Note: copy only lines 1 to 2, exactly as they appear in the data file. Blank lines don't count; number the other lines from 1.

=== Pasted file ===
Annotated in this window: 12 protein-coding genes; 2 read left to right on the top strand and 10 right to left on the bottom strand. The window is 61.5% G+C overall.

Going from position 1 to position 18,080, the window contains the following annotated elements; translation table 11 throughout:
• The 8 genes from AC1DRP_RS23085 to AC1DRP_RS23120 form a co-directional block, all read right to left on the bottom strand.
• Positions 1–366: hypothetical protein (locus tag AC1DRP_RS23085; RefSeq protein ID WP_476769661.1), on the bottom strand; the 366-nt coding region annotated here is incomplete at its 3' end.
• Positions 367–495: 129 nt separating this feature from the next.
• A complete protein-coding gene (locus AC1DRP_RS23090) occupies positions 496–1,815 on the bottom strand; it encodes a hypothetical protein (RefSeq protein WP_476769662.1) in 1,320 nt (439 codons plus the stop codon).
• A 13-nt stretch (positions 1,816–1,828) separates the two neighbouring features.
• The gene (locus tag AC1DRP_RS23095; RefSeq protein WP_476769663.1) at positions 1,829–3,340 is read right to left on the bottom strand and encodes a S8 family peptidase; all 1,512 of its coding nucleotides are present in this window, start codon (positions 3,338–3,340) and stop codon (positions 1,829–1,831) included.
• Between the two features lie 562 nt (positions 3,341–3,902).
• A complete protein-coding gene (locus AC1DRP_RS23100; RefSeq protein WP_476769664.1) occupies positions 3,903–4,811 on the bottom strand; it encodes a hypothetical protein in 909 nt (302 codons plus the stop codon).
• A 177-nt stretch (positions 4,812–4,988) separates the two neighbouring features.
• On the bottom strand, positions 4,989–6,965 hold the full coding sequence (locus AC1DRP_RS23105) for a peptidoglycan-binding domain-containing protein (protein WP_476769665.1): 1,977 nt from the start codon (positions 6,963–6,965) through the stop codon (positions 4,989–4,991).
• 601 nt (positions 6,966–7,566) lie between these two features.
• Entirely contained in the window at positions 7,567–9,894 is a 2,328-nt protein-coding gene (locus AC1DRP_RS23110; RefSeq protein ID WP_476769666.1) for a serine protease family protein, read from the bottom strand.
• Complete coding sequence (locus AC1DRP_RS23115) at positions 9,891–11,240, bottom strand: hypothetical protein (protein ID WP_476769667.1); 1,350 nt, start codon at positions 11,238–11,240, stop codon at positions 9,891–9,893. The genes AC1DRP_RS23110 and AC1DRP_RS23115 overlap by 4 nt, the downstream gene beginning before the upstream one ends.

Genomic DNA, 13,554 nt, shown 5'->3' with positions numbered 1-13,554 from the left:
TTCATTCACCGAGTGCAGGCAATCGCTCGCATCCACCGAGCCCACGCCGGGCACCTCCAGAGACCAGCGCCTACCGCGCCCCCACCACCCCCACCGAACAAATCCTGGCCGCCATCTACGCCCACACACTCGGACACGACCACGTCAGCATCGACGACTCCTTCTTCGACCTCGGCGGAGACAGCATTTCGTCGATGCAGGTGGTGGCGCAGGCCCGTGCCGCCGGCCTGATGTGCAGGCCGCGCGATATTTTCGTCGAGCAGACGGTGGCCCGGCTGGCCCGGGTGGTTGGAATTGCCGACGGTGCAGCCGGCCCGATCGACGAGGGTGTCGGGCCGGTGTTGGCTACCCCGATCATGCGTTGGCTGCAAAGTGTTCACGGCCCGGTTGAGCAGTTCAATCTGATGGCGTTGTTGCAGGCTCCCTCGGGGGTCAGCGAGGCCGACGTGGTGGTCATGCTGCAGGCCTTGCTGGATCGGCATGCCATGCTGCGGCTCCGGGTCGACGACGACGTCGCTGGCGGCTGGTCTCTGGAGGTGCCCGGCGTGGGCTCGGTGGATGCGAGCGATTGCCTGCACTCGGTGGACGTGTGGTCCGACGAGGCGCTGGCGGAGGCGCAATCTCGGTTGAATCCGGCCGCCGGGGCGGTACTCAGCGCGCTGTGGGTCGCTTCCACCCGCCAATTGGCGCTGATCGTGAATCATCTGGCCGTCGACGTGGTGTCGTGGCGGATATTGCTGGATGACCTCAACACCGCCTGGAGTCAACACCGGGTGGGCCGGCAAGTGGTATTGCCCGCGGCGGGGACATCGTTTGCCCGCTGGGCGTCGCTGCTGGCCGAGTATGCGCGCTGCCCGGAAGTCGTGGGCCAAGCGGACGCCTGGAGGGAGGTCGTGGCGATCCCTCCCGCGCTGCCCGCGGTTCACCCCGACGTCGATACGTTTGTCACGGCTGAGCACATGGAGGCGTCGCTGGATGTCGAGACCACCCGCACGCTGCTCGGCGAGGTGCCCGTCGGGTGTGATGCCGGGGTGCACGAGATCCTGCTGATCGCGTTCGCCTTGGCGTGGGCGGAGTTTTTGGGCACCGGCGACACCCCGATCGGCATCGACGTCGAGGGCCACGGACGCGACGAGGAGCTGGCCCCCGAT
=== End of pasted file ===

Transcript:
Annotated in this window: 12 protein-coding genes; 2 read left to right on the top strand and 10 right to left on the bottom strand. The window is 61.5% G+C overall.

Going from position 1 to position 18,080, the window contains the following annotated elements; translation table 11 throughout: